Roses Are Red, Violets Are Blue, Janet Mills is Governor, and a Poet Too

On the governor's lifelong love of verse.

Agnes Bushell was tired. It was a Saturday in mid-May 1975, and for months, she’d been editing a book of poetry, a thin volume she called Balancing Act: A Book of Poems by Ten Maine Women. The work was driven by her frustration with the state’s literary establishment — male publishers and editors who didn’t care much for what women wanted to put into verse — but now, she wrote in her diary, she felt “extremely malaise, eyes and face hurt, couldn’t breathe, it hurt to talk.” In a bookstore on Portland’s Congress Street, though, friends and colleagues were gathering. So, “dressed like a publisher” and feeling “totally uncomfortable,” Bushell swallowed her anxiety and headed to the book launch.

The party was attended by the 10 Maine women of the collection’s subtitle, many of them previously unpublished poets, along with their partners, family members, and friends. Among them was a 28-year-old law student named Janet Mills.

Mills seemed quiet and serious, Bushell recalls, and she brought along her brother, Peter, as her plus-one. She had two poems in Balancing Act, both free verse. One of them, called “He looks in the metal waters,” described a man seemingly going through a melancholy breakfast routine. The other, about death, was titled “This fussy fatality.” It begins:

This fussy fatality I have found must
belong to some god-like dog-day dreamer
who, falling under the frequency of
the full moon, forgets us,
blinded by forgeries of the past,
his eyes two telescopes of time turned inward.

Bushell remembers that Mills’s poems felt different from the other submissions, many of which were autobiographical and confessional, focused on the poets’ daily lives of child-rearing and mothering. Janet’s poems, by contrast, “felt like a relief,” Bushell says. “They use language in a wonderful way, as though it were the words themselves she cared about. They’re playful and witty and weren’t bogged down with angst.” Mills’s brother stayed at the party until every poet had autographed his copy of the book, but not Mills. “She came breezing through,” Bushell remembers. “We met her, she was delightful, and then she left.”

Last December, Bushell and Mills met again, this time at Space Gallery, a cozy, club-like arts venue in downtown Portland and an unlikely place for Maine’s governor-elect to turn up unannounced on a Saturday night. A crowd of a few dozen was celebrating the publication of Balancing Act II, a decades-late sequel, of sorts, again edited by Bushell and collecting the work of Maine women poets. Mills, who’d been elected governor six weeks prior, isn’t in the new book, but she delivered an off-the-cuff speech about the importance of verse in her personal and political life, about how an appreciation of poetry leads to better understandings of ourselves and our world. Bushell was touched by the appearance.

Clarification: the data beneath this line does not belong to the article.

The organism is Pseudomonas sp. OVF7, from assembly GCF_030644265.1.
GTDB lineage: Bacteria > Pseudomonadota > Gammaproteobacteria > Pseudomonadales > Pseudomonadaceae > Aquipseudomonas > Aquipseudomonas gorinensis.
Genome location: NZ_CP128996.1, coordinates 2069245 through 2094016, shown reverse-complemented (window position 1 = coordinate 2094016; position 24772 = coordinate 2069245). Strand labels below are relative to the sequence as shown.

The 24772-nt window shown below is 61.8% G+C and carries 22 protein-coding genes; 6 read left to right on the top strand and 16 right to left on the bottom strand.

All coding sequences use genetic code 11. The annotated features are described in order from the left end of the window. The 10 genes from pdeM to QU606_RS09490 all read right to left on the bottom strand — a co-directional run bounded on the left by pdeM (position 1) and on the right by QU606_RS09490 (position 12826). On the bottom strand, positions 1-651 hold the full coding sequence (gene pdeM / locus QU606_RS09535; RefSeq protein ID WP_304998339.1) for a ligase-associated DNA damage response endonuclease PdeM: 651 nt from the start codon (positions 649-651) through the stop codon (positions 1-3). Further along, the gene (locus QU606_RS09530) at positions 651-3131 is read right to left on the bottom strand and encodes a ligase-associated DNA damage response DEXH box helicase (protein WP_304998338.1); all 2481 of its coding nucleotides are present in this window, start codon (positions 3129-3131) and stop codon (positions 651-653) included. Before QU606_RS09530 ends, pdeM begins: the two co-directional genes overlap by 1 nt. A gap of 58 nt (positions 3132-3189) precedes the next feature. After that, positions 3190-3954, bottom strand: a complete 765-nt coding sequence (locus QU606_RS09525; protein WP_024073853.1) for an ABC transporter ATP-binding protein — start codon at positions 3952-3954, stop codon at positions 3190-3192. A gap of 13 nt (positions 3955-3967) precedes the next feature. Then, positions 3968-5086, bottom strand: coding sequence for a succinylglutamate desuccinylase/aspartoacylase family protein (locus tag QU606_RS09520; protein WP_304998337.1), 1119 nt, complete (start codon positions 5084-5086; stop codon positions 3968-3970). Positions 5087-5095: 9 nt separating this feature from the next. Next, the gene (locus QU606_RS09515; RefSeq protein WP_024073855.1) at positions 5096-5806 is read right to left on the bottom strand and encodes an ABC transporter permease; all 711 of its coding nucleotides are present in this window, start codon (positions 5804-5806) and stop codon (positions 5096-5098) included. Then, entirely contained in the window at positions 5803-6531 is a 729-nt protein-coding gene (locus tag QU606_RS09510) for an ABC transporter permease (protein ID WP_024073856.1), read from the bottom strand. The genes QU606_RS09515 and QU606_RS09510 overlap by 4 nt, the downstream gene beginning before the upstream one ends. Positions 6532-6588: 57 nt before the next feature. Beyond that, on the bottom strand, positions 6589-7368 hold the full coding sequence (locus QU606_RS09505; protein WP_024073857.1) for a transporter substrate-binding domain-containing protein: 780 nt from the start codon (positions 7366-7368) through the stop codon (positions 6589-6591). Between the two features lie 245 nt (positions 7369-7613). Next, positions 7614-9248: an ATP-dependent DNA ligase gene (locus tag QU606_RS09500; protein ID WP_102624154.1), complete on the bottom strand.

“We invited her to come, but I didn’t think she would,” she says. “She was very humble. She bought a book and had all the poets sign it. It was lovely.”

Mills has been a regular on the Maine literary circuit throughout her political career, sometimes as a speaker or guest, often as a low-key attendee at public readings, book launches, and fundraisers. A lawyer and former state district attorney, she served three terms in the Maine House of Representatives, representing Wilton and her hometown of Farmington, before being elected the state’s attorney general in 2008. She comes from a prominent political family: Her granddad served as a Republican in the state legislature, as did her father, who was also a U.S. attorney under Eisenhower and Nixon. Her older brother, Peter, spent 16 years in the state legislature and twice sought the Republican gubernatorial nomination. Her sister, Dora Anne Mills, did a stint on the Democratic National Committee before serving 14 years as the state’s public health director. Famed McCarthy-defying Maine senator Margaret Chase Smith was a family friend.

Mills’s mother, meanwhile, was a high school English teacher. Kay Mills grew up in Aroostook County, in Maine’s northern farm country, and Mills’s sister, Dora, remembers her mother reciting poems during long car rides up north: Robert Frost, Walt Whitman, Carl Sandberg. “She brought us up with poetry, there is no doubt,” Dora says. “Janet’s love of poetry stems from her.” Kay nurtured her older daughter’s nascent passion for writing, even helped her land a teen column in the Farmington paper.

After high school, Mills headed to Colby College in Waterville, but she dropped out after three semesters, in 1967, and headed to San Francisco for the Summer of Love. A year later, she enrolled at the University of Massachusetts Boston, then went to Paris for a year-long study abroad. In 1970, she finished her bachelor’s degree, with a major in French and an English minor. After a stint as a legal secretary in DC, she returned to Maine, to enroll at the University of Maine School of Law in 1973.